Dollar Cost Averaging

Everyone has heard about it, most people have a pretty good idea about how it works, but only a few people have really looked at how exactly it achieves better results than almost any other market timing method... with the notable exception of clairvoyance of course.

The most important characteristic of dollar cost averaging is the extra "oomph" it can give your investing results in a volatile environment. When prices are low, you can buy more of the item you are investing in, and when prices are high you buy less. That means you will end up with more of the commodity than if you just invested in the item at the beginning of the period, especially if there is a lot of price swings along the way. In fact, when one considers the precious metals moves over the last several years, it has been an outstanding way to approach the markets.

Using a real-life example, we will show you how a disciplined DCA based approach over the last year generated a 13.1% better return than an initial investment of the same amount.

This is the actual transaction record of one customer from June of 2011 to May 2012. The customer spends $125 per month, and buys Amark Silver 1 oz rounds, and her check arrives around the 1st or 2nd every month. The amounts are taken directly from the monthly invoices.

The price per ounce shown is the cash pricing on the invoice that she paid each time.

Date Cost Ounces
Jun 2011 $42.32 2.95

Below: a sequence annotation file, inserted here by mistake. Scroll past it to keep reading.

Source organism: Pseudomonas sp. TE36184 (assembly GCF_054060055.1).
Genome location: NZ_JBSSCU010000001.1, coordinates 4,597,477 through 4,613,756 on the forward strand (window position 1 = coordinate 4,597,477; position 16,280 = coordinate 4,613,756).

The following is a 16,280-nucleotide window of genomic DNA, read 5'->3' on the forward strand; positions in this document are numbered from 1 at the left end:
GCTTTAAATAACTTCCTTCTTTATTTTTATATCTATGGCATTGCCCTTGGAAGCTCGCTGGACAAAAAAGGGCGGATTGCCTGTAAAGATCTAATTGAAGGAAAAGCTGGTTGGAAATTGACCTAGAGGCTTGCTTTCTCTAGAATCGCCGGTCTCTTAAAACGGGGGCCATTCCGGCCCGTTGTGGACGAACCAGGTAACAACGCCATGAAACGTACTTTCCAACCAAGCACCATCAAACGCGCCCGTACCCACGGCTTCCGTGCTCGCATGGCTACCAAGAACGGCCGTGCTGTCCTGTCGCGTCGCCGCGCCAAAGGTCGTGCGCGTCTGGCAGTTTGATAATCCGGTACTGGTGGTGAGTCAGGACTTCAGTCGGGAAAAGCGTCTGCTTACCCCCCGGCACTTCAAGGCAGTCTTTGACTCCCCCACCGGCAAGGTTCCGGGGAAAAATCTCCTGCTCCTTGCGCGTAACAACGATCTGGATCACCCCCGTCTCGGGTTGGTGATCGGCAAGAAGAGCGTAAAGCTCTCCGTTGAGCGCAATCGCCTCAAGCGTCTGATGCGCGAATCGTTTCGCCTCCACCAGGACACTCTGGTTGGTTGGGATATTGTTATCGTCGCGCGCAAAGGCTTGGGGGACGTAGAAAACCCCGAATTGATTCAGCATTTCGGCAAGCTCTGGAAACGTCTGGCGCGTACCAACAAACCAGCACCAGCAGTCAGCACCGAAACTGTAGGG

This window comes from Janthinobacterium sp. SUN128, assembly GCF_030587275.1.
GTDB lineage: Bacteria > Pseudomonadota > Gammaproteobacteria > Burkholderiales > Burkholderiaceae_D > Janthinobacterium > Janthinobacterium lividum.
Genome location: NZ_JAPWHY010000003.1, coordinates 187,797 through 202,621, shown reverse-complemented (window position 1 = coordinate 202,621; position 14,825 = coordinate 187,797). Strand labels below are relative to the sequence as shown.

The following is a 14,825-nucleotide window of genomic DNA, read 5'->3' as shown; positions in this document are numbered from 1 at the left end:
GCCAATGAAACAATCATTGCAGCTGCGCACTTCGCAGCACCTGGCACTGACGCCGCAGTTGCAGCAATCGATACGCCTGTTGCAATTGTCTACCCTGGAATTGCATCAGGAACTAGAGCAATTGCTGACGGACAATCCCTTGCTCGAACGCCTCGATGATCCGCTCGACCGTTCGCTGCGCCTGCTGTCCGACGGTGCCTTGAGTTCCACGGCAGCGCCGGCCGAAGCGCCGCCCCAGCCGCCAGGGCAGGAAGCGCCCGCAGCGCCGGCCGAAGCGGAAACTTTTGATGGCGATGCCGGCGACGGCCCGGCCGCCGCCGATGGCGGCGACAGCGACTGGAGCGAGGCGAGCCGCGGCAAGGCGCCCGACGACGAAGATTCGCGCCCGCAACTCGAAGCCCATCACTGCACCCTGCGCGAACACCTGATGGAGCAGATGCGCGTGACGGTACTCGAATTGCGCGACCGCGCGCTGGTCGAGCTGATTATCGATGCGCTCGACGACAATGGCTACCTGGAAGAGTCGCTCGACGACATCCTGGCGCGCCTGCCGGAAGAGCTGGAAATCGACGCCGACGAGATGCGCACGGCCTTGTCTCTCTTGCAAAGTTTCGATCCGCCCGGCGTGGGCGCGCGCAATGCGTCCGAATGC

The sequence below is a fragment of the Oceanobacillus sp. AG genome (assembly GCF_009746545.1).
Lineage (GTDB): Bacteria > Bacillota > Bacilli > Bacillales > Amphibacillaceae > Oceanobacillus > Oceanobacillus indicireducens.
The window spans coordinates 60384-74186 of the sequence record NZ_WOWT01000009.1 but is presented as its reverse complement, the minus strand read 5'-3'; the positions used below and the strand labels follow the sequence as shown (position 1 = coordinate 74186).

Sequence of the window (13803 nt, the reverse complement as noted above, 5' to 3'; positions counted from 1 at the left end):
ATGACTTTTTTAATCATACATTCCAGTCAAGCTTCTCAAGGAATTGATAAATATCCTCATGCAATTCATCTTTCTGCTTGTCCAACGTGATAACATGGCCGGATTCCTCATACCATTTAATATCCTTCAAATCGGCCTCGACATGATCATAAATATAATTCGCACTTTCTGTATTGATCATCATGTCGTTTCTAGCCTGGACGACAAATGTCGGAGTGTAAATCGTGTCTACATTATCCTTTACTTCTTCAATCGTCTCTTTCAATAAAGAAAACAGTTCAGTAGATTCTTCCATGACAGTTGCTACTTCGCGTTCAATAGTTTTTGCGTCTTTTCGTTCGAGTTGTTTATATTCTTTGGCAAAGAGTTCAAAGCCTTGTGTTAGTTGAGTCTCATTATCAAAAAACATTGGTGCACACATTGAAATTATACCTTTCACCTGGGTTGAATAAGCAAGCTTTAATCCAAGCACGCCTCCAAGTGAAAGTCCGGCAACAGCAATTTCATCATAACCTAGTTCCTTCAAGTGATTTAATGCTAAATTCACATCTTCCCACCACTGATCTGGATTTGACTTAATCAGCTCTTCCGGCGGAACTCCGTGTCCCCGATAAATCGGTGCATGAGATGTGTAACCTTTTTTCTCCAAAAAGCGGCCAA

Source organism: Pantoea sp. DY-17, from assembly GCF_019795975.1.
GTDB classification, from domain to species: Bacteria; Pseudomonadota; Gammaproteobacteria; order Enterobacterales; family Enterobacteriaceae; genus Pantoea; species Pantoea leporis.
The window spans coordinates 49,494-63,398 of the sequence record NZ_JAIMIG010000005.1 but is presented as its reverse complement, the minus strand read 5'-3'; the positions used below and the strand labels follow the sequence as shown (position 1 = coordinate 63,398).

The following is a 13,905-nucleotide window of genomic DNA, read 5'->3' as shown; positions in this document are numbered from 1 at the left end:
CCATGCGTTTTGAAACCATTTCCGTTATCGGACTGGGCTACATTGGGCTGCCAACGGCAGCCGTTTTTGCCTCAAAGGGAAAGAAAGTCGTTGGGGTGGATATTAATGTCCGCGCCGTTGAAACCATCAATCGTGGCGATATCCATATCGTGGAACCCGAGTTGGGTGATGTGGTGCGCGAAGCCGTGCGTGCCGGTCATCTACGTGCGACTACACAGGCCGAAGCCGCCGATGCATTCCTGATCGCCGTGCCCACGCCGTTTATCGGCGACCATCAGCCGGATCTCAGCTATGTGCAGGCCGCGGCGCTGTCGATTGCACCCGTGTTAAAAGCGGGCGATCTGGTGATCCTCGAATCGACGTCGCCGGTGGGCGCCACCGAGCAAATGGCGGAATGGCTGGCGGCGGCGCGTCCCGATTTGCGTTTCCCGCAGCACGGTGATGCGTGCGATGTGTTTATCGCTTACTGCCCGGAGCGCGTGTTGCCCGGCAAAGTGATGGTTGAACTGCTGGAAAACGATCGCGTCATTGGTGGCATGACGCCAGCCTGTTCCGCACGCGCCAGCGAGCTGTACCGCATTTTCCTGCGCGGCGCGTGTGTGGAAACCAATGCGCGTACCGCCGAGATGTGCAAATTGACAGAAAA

Jul 2011 $39.58 3.16
Aug 2011 $43.76 2.86
Sep 2011 $46.88 2.67
Oct 2011 $33.27 3.76
Nov 2011 $37.56 3.33
Dec 2011 $35.06 3.57
Jan 2012 $30.78 4.06
Feb 2012 $37.08 3.37
Mar 2012 $38.10 3.28
Apr 2012 $36.64 3.41
May 2012 $33.84 3.69

Over this 12 month period she spent $1,500 and purchased 40.11 oz of Amark silver rounds.

If instead she had just purchased $1,500 in Amark rounds on June 1st, 2011 (at the price then of $42.32 per ounce) she would have 35.44 oz of silver (if we could actually sell 0.44 oz that is).

As 40.11 less 35.44 is 4.67 oz, or 13.17% more silver.

There are more references online that attempt to show the advantages of dollar cost averaging, as well as a lot that try to argue it is overrated. Certainly for something that constantly goes up that is true, but volatility is your friend with dollar-cost-average investing.

I hope this real-world example has shown you how it can make a difference, and has significant advantages for investing in precious metals.

Now, don't you want to go to the Gold Purchase Plan or Silver Purchase Plan page and sign up?